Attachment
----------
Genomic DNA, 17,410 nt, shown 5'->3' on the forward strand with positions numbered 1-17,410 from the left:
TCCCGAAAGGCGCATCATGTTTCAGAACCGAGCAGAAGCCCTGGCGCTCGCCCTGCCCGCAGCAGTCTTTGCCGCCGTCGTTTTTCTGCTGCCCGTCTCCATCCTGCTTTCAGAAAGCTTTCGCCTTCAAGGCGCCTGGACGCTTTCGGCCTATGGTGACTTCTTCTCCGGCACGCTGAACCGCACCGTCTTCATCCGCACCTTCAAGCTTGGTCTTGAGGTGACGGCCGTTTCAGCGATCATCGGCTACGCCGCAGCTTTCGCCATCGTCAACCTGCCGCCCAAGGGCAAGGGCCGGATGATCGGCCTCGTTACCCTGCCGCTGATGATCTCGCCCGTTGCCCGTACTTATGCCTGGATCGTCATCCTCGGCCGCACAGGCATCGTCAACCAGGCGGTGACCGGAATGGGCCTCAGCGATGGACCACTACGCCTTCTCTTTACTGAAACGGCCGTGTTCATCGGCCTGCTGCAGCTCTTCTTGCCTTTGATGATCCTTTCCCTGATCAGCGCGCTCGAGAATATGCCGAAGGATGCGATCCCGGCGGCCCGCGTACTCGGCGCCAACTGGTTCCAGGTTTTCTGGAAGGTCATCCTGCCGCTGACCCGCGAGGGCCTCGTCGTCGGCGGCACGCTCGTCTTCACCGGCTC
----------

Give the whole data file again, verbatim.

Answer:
Genomic DNA, 17,410 nt, shown 5'->3' on the forward strand with positions numbered 1-17,410 from the left:
TCCCGAAAGGCGCATCATGTTTCAGAACCGAGCAGAAGCCCTGGCGCTCGCCCTGCCCGCAGCAGTCTTTGCCGCCGTCGTTTTTCTGCTGCCCGTCTCCATCCTGCTTTCAGAAAGCTTTCGCCTTCAAGGCGCCTGGACGCTTTCGGCCTATGGTGACTTCTTCTCCGGCACGCTGAACCGCACCGTCTTCATCCGCACCTTCAAGCTTGGTCTTGAGGTGACGGCCGTTTCAGCGATCATCGGCTACGCCGCAGCTTTCGCCATCGTCAACCTGCCGCCCAAGGGCAAGGGCCGGATGATCGGCCTCGTTACCCTGCCGCTGATGATCTCGCCCGTTGCCCGTACTTATGCCTGGATCGTCATCCTCGGCCGCACAGGCATCGTCAACCAGGCGGTGACCGGAATGGGCCTCAGCGATGGACCACTACGCCTTCTCTTTACTGAAACGGCCGTGTTCATCGGCCTGCTGCAGCTCTTCTTGCCTTTGATGATCCTTTCCCTGATCAGCGCGCTCGAGAATATGCCGAAGGATGCGATCCCGGCGGCCCGCGTACTCGGCGCCAACTGGTTCCAGGTTTTCTGGAAGGTCATCCTGCCGCTGACCCGCGAGGGCCTCGTCGTCGGCGGCACGCTCGTCTTCACCGGCTC